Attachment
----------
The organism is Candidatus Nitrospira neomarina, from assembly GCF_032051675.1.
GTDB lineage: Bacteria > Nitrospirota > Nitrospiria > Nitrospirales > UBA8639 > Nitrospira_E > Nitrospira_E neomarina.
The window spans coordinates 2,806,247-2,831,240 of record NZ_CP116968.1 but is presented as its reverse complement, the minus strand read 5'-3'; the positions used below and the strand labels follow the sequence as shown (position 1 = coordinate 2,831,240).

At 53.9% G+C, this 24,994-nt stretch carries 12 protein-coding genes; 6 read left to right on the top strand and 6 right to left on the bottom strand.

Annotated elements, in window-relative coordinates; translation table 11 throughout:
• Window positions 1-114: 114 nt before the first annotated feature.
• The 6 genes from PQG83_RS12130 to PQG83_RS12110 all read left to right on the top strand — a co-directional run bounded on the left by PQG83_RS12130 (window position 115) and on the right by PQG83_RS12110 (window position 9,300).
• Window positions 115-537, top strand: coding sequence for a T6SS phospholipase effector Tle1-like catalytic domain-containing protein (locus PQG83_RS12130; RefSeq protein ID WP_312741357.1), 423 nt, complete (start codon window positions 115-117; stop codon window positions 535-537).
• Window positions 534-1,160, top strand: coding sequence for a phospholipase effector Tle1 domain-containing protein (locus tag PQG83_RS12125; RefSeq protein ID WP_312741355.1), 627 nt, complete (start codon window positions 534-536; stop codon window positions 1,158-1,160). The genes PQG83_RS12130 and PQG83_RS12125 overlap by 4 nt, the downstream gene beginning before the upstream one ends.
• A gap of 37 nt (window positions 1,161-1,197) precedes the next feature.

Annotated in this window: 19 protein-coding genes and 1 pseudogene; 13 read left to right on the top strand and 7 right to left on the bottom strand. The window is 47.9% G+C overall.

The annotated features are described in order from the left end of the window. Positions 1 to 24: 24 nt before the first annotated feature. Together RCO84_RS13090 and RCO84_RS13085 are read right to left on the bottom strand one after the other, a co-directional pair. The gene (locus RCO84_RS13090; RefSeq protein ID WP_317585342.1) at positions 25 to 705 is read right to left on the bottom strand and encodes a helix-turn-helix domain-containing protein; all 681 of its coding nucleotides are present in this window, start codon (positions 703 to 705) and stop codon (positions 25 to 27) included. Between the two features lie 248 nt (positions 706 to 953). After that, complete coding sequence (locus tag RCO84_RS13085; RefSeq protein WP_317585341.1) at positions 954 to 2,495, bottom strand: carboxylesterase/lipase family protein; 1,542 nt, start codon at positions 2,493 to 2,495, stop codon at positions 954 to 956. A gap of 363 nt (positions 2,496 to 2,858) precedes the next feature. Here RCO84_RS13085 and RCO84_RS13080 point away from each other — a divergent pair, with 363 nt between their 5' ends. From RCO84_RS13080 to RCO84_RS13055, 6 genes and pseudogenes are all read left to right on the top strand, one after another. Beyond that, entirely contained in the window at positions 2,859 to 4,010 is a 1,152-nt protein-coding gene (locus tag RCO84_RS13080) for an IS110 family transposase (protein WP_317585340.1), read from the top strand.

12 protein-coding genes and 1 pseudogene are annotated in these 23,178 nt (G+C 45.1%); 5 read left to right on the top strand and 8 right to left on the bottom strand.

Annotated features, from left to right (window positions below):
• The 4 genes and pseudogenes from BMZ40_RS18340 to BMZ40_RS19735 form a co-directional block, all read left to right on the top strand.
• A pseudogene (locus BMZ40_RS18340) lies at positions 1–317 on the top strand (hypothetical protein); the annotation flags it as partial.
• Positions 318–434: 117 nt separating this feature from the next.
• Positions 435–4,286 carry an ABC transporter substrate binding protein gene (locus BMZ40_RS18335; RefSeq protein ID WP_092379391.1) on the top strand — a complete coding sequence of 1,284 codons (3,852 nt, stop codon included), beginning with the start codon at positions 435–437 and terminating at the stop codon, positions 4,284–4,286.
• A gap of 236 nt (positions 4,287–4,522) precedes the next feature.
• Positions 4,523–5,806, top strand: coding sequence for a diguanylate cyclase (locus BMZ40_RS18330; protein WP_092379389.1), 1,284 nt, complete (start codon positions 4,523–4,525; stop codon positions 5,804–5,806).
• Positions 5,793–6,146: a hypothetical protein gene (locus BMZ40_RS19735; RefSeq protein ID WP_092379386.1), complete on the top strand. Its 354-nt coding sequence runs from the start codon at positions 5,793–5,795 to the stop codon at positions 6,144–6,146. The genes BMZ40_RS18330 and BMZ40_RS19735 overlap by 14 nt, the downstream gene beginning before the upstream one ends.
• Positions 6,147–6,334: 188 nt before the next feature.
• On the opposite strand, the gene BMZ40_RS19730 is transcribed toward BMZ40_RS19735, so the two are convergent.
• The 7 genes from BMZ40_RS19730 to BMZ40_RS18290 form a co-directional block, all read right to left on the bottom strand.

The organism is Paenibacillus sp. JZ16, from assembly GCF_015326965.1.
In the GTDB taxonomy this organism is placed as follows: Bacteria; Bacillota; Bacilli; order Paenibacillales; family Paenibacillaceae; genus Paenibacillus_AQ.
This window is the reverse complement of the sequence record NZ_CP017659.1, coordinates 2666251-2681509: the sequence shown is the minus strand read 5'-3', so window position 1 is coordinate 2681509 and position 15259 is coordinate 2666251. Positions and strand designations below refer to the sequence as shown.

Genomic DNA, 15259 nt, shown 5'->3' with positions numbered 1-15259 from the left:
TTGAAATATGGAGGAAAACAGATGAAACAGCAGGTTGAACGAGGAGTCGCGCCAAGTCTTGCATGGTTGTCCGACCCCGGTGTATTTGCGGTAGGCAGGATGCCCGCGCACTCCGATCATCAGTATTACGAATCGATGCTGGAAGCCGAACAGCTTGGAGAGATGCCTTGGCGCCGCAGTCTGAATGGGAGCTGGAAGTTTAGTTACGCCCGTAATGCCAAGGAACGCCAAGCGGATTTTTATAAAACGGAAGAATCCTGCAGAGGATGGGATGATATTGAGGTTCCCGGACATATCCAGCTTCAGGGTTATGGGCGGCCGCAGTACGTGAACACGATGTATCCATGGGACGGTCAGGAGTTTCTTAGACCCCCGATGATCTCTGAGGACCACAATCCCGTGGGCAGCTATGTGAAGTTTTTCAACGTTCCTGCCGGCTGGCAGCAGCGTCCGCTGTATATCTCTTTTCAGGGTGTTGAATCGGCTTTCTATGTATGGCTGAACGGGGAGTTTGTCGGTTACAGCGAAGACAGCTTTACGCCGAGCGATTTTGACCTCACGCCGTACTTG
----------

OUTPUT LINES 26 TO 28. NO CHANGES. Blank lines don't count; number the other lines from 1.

In the GTDB taxonomy this organism is placed as follows: Bacteria; Bacillota; Bacilli; order Paenibacillales; family Paenibacillaceae; genus Paenibacillus_AQ.
This window is the reverse complement of the sequence record NZ_CP017659.1, coordinates 2666251-2681509: the sequence shown is the minus strand read 5'-3', so window position 1 is coordinate 2681509 and position 15259 is coordinate 2666251. Positions and strand designations below refer to the sequence as shown.

Genomic DNA, 15259 nt, shown 5'->3' with positions numbered 1-15259 from the left: